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Lee Wolverton

Lee Wolverton

Struck by fits of illogic, rational sorts periodically attempt engagement with internet trolls only to learn this is like dining with piranhas, only the fish smell better and have more refined table manners.

Sharing thoughts on any platform, in fact, equates to opening a vein and bleeding in a tank filled with those freshwater carnivores. As a result, online criticisms like those leveled in response to last week’s offering in this space hardly shocked. Neither would a renewed round of roundhouses in response to this offering.

Working in newspapers at least accustoms one to exercises in futility. Thus, knowing the outcome the way a pilot knows how a landing will end when the engines are on fire, here goes:

Last week’s theme centered on the necessity of the newspaper business righting itself, rather than depending on faux solutions from Congress. That followed earlier offerings pointing out, among other things, that newspaper industry advertising revenue plunged from $49.8 billion to $8.8 billion from 2005 to 2020 and is trending toward zero in five years.

An industry business model that for generations spewed money — newspapers once routinely boasted annual margins ranging from 20% to 40% — has been shattered. That model once was driven by advertising. Revenue from that sector of the business increased 40 of 44 years starting in 1962, climbing from slightly more than $3 billion to the record high of 2005.

Now, for the first time since the Pew Research Center began tracking these data, dating to 1956, ad revenue has slipped below circulation revenue, a harbinger of the end for newspapers.

This is at least partly because, since 2005, Big Tech has monopolized the digital advertising market so that, as newspapers rapidly expanded digital audience, digital revenue did not expand in equal measure. Two companies, Google and Facebook, redirected the flow of digital ad money to them and away from those producing the content that drew people to their platforms.

HD Media, the company that produces this newspaper, responded earlier this year by filing an antitrust claim that is working its way through the courts.

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Other newspaper companies, in response to seeing the industry’s primary source of income shrivel by 82% over 15 years, turned to Washington for help, which is like grabbing an anvil on the way off the cliff. Their plan would get newspapers tax credits for employing journalists, a move that might delay doom but which would make it no less inevitable.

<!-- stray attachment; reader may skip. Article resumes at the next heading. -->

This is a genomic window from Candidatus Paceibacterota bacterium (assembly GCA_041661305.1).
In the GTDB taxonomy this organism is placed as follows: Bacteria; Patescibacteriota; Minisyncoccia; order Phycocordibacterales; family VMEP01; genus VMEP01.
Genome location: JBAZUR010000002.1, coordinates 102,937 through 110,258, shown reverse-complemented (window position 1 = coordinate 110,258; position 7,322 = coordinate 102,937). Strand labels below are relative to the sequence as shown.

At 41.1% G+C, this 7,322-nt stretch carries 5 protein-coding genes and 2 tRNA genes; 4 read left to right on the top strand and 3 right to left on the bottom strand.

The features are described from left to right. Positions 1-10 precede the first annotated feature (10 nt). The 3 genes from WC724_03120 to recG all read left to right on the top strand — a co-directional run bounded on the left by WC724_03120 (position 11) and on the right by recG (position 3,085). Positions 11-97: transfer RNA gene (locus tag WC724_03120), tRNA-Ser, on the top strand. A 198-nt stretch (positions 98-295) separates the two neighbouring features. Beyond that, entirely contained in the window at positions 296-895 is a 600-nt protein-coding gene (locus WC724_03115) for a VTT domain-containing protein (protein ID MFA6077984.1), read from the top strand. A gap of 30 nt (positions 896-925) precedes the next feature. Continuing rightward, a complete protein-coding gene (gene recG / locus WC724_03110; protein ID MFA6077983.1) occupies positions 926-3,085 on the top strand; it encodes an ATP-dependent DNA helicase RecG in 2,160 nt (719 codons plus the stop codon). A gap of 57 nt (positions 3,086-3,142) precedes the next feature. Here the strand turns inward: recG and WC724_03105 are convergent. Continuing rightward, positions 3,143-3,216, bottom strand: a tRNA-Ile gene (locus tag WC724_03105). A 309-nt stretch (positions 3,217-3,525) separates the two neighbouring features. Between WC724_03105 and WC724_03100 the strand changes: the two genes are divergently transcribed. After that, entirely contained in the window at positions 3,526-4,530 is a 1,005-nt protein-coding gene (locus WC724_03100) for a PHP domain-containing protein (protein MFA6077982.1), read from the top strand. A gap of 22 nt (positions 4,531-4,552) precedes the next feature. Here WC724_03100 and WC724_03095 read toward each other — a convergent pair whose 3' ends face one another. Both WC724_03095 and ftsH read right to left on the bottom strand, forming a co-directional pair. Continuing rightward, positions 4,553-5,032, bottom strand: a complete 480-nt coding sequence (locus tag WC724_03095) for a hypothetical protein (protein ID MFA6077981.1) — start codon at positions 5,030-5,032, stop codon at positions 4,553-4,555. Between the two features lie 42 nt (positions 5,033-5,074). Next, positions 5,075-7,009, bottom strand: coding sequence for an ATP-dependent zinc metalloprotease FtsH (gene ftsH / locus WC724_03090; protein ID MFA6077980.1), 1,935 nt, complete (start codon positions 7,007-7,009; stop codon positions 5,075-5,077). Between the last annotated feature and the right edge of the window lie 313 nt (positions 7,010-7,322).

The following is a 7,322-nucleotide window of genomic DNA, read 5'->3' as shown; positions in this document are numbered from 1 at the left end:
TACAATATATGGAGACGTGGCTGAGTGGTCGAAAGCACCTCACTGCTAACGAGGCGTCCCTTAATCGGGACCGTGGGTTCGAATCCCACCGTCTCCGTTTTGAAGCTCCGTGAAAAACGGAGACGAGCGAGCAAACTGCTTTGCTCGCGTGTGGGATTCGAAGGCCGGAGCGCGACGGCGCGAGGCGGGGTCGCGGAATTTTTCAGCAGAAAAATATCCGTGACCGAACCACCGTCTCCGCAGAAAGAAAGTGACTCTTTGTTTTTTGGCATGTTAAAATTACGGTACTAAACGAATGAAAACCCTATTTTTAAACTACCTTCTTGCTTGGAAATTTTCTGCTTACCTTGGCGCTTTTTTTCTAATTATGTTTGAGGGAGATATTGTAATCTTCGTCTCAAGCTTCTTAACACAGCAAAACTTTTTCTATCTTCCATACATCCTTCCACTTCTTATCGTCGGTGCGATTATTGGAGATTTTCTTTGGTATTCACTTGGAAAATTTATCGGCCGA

Explaining the latter assertion last week drew from under bridges to computers in their mothers’ basements predictable pucks, knuckles bloodied, saying predictable things, such as there being nothing to read in the paper anymore and how could I explain the decline of this paper because, obviously, I’m the one to blame for the collapse of an entire industry. No sound is sweeter to these people than the discordant melody of their fingers clicking and clacking on a keyboard, their drivel like hot air filling a balloon.

Apparently, for this group, the details of a revenue freefall did not provide sufficient grounds for deduction. So here it is in black and white: No newspaper of today looks like it did 20 years ago. Papers are smaller in size, page number and frequency and, of course, they are smaller in staff. Newspapers’ newsroom employment, once the highest in the news business, has plunged nearly 60% since 2008.

Newspaper executives have responded to the crisis with the intellectual dexterity of Elmer Fudd on the trail of that rascally rabbit with equal success. Their answer to every problem is to cut more, carrying out their own version of the Stephen King short story written after the fabulously macabre author wondered aloud how long a man could survive eating himself.

While taking on tech giants in the courtroom, HD Media has added to its reporting ranks at both of its daily newspapers, and both dailies have produced significant, award-winning journalism, as have our weeklies. But myriad challenges remain. We are rebuilding our staffs but are behind where we were when the business was at its peak more than two decades ago.

Our hope is that, as we build a new business model and make our case about the tilting of the digital advertising field in the direction of two companies, we will regain our former strength and emerge better than before. We are working toward this objective each day. But change won’t come with a snap of the fingers. Transformation takes time.

Among the many things life in the news business teaches is that some people don’t give a damn about facts. They want to be heard but never to hear. They remind me of a friend’s borrowed remark about losing arguments with his ex-wife: I thought I was right once, but I was wrong.

These points aren’t made to such people but rather to those genuinely seeking understanding. To the latter group, the message is that we are fighting the good fight, and we need and value your support. Those belonging to the former group are free to continue thrashing in the murky water of their own thoughts.

Lee Wolverton is the vice president of news and executive editor of HD Media. He can be reached at 304-348-4802 or lwolverton@hdmediallc

.com.

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